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We’re all guilty of having way more electronic devices than we need.  We find that no trip is complete without taking along our tablets, cell phones, cameras, reading devices, iPods, and on and on.  American hotels are usually quite generous with the number of power outlets provided for their guest.  In Europe, it’s more hit-or-miss.

When there are only two outlets in the entire hotel room (and one in the bathroom if you’re lucky), how’s a power-hungry American supposed to charge all of his or her superfluous needed electronics?  A grounded, universal, travel power strip is the answer.

Why a grounded power strip instead of a regular power strip?  I like to use a grounded power strip because in case of a power surge, my electronics won’t get fried.  Why a universal power strip?  It accepts plugs compatible with many different countries with no need to buy an adapter before plugging other countries’ electronics into the power strip.  That means that, theoretically, you can plug into it a device with a plug compatible with the UK’s electrical system at the same time that you plug into it a device compatible with the US’s electrical system.  The outlets on the universal power strip are designed to take just about any country’s plug.  However, I have never attempted to use electronics with varying countries’ plugs in the power strip at the same time.  If you do, proceed with caution.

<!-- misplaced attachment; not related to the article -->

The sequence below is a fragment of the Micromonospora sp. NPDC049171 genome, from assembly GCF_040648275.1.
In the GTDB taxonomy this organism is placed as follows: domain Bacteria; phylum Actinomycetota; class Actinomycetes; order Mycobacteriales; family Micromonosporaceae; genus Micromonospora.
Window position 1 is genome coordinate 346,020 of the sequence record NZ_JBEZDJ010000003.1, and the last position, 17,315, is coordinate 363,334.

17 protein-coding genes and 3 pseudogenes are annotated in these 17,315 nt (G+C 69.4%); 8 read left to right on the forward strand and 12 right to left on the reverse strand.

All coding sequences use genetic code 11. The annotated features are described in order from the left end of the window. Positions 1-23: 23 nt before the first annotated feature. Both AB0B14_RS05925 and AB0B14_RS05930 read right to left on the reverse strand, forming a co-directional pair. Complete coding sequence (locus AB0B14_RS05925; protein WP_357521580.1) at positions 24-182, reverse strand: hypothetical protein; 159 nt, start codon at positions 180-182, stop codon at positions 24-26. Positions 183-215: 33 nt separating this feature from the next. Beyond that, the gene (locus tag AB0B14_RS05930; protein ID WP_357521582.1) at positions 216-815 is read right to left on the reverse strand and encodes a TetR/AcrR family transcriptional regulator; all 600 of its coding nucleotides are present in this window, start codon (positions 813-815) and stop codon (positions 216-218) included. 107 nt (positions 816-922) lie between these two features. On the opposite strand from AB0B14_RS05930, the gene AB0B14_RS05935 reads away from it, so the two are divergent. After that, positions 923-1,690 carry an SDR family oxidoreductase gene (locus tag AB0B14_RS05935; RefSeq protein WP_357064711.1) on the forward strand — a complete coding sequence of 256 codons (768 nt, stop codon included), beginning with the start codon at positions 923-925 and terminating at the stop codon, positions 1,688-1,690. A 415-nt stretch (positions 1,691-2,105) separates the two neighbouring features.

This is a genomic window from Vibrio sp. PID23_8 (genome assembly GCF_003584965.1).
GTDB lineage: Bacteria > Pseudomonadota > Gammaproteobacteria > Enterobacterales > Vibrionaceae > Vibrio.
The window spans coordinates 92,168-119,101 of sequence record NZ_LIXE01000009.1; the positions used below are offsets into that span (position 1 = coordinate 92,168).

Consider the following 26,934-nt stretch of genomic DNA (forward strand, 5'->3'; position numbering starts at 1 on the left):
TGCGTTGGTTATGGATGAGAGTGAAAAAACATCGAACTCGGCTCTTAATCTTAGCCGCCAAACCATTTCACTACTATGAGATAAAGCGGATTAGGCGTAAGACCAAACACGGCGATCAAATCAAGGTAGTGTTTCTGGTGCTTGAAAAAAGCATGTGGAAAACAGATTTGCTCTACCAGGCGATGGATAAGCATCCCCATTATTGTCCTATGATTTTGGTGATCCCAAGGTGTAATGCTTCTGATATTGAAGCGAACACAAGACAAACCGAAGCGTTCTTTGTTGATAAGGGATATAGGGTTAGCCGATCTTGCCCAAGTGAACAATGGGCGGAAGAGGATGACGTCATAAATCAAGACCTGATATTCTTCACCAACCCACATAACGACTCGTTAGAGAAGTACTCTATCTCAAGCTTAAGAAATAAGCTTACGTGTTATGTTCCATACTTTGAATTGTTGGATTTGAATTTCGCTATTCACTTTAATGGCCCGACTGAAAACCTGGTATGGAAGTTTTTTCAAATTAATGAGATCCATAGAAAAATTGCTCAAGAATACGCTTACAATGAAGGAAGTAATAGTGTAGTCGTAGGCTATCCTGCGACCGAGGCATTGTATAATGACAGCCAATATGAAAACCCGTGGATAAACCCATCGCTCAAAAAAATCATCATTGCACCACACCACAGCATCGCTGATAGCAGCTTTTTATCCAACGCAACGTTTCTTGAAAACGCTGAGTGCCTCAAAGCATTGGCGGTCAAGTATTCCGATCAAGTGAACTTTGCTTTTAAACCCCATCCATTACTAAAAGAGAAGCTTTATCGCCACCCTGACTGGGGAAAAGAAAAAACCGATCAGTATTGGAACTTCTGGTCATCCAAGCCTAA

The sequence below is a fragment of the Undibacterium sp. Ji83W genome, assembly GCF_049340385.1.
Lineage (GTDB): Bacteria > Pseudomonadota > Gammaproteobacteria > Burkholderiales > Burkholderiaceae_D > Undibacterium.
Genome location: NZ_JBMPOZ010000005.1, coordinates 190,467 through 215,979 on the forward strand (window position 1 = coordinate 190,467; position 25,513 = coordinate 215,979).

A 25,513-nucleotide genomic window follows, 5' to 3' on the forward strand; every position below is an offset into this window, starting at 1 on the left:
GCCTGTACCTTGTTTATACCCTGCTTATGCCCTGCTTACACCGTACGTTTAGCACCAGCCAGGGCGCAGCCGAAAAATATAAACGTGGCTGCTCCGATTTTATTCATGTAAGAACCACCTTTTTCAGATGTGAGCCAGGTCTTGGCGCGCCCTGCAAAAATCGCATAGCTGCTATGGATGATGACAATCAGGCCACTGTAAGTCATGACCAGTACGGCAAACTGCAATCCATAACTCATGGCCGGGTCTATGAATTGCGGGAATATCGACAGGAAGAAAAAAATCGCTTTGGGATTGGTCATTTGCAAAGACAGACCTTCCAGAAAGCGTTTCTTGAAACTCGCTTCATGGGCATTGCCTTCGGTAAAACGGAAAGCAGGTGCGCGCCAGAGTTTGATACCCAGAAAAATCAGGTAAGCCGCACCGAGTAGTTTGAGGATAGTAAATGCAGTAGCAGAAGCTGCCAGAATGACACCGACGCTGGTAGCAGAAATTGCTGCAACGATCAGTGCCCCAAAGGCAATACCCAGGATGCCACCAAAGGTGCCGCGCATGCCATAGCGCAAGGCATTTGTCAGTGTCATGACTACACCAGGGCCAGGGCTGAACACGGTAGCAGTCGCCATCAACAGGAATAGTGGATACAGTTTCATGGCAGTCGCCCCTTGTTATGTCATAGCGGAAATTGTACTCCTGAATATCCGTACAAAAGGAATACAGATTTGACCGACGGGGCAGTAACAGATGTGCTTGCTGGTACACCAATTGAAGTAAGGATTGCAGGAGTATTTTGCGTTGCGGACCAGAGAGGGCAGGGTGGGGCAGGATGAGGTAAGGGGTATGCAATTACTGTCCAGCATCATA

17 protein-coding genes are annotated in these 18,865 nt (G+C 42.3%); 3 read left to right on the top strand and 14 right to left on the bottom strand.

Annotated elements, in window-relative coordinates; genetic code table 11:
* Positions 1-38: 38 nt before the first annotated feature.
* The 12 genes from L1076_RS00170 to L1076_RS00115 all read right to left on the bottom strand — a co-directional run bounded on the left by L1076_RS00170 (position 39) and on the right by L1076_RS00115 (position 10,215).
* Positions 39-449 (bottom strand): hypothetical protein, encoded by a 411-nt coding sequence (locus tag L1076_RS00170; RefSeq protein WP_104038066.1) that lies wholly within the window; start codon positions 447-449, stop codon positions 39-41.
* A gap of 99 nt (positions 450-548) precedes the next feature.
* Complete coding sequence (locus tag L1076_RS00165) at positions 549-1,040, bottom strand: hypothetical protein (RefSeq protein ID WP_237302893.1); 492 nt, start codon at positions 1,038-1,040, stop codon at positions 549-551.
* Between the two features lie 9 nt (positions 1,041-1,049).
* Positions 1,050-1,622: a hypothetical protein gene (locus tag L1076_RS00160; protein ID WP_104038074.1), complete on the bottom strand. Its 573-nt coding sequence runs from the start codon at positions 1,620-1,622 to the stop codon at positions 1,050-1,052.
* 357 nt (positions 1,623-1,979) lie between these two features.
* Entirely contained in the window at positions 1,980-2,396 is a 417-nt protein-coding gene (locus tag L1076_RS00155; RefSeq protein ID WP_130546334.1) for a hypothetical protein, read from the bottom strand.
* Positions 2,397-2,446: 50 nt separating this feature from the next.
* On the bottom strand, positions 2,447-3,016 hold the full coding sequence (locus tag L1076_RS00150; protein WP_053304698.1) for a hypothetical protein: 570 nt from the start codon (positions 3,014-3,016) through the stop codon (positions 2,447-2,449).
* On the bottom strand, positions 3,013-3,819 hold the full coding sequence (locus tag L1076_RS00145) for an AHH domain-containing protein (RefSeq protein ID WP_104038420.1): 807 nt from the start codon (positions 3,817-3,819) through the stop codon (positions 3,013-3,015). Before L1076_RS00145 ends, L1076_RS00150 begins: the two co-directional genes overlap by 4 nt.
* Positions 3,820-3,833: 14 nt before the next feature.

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Besides its safety and convenience, a travel power strip is just a good idea, period.  It’s small and compact, and packs easily.  The power strip extends a single wall outlet into a way to charge three or four electronic devices.  Some power strips even have a USB port on them so that you may charge other types of devices.  I’ve personally used the Simran SM-60 universal power strip with three outlets overseas and in the Caribbean with on issues.  I used a dual voltage flat iron with the power strip and had zero issues.

One caveat to using a travel power strip:  your travel power strip’s three-prong  grounded plug must be compatible with the receiving outlet.  You will likely need an adapter for the plug, to adapt it to the country’s electrical system.  Without the adapter, the plug won’t fit into the outlet.  Need help figuring out which adapter you might need?  Check out a handy site here.

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